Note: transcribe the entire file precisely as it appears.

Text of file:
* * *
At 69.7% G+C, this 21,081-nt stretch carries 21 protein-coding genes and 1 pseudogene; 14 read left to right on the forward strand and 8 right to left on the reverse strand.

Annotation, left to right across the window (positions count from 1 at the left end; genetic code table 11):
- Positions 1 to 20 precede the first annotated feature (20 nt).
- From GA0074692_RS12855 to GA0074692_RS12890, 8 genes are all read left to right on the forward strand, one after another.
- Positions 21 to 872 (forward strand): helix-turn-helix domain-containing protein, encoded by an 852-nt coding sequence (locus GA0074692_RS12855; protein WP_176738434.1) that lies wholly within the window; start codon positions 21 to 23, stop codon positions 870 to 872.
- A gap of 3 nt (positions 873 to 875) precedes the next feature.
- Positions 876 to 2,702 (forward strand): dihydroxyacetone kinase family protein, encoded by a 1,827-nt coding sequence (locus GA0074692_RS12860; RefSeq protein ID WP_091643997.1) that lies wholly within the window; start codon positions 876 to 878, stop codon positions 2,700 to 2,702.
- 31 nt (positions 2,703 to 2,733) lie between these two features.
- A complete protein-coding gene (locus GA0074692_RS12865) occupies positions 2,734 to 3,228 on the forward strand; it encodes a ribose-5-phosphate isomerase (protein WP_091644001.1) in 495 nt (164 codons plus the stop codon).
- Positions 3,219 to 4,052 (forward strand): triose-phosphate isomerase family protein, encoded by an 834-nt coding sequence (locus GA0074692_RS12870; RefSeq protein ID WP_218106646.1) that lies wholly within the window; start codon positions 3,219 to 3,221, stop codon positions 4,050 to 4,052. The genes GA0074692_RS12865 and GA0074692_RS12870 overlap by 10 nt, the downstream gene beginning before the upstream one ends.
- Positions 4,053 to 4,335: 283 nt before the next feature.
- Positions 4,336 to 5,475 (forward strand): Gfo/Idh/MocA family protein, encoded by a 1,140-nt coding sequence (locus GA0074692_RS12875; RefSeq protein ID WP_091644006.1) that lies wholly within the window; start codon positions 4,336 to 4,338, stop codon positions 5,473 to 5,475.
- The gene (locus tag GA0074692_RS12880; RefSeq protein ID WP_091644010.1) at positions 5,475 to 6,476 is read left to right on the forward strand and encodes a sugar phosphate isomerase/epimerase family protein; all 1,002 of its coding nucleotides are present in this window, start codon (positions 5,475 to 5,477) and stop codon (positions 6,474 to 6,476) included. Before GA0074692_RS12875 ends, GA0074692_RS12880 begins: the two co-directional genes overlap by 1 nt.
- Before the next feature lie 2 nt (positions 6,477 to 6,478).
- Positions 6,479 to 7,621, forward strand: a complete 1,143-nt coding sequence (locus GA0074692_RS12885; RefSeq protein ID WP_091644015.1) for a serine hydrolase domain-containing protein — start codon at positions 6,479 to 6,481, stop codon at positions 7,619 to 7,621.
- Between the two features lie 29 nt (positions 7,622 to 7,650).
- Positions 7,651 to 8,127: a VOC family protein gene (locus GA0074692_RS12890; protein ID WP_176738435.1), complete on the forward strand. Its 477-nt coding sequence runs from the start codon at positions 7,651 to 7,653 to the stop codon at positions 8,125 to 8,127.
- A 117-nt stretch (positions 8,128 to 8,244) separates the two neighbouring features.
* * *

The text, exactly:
At 69.7% G+C, this 21,081-nt stretch carries 21 protein-coding genes and 1 pseudogene; 14 read left to right on the forward strand and 8 right to left on the reverse strand.

Annotation, left to right across the window (positions count from 1 at the left end; genetic code table 11):
- Positions 1 to 20 precede the first annotated feature (20 nt).
- From GA0074692_RS12855 to GA0074692_RS12890, 8 genes are all read left to right on the forward strand, one after another.
- Positions 21 to 872 (forward strand): helix-turn-helix domain-containing protein, encoded by an 852-nt coding sequence (locus GA0074692_RS12855; protein WP_176738434.1) that lies wholly within the window; start codon positions 21 to 23, stop codon positions 870 to 872.
- A gap of 3 nt (positions 873 to 875) precedes the next feature.
- Positions 876 to 2,702 (forward strand): dihydroxyacetone kinase family protein, encoded by a 1,827-nt coding sequence (locus GA0074692_RS12860; RefSeq protein ID WP_091643997.1) that lies wholly within the window; start codon positions 876 to 878, stop codon positions 2,700 to 2,702.
- 31 nt (positions 2,703 to 2,733) lie between these two features.
- A complete protein-coding gene (locus GA0074692_RS12865) occupies positions 2,734 to 3,228 on the forward strand; it encodes a ribose-5-phosphate isomerase (protein WP_091644001.1) in 495 nt (164 codons plus the stop codon).
- Positions 3,219 to 4,052 (forward strand): triose-phosphate isomerase family protein, encoded by an 834-nt coding sequence (locus GA0074692_RS12870; RefSeq protein ID WP_218106646.1) that lies wholly within the window; start codon positions 3,219 to 3,221, stop codon positions 4,050 to 4,052. The genes GA0074692_RS12865 and GA0074692_RS12870 overlap by 10 nt, the downstream gene beginning before the upstream one ends.
- Positions 4,053 to 4,335: 283 nt before the next feature.
- Positions 4,336 to 5,475 (forward strand): Gfo/Idh/MocA family protein, encoded by a 1,140-nt coding sequence (locus GA0074692_RS12875; RefSeq protein ID WP_091644006.1) that lies wholly within the window; start codon positions 4,336 to 4,338, stop codon positions 5,473 to 5,475.
- The gene (locus tag GA0074692_RS12880; RefSeq protein ID WP_091644010.1) at positions 5,475 to 6,476 is read left to right on the forward strand and encodes a sugar phosphate isomerase/epimerase family protein; all 1,002 of its coding nucleotides are present in this window, start codon (positions 5,475 to 5,477) and stop codon (positions 6,474 to 6,476) included. Before GA0074692_RS12875 ends, GA0074692_RS12880 begins: the two co-directional genes overlap by 1 nt.
- Before the next feature lie 2 nt (positions 6,477 to 6,478).
- Positions 6,479 to 7,621, forward strand: a complete 1,143-nt coding sequence (locus GA0074692_RS12885; RefSeq protein ID WP_091644015.1) for a serine hydrolase domain-containing protein — start codon at positions 6,479 to 6,481, stop codon at positions 7,619 to 7,621.
- Between the two features lie 29 nt (positions 7,622 to 7,650).
- Positions 7,651 to 8,127: a VOC family protein gene (locus GA0074692_RS12890; protein ID WP_176738435.1), complete on the forward strand. Its 477-nt coding sequence runs from the start codon at positions 7,651 to 7,653 to the stop codon at positions 8,125 to 8,127.
- A 117-nt stretch (positions 8,128 to 8,244) separates the two neighbouring features.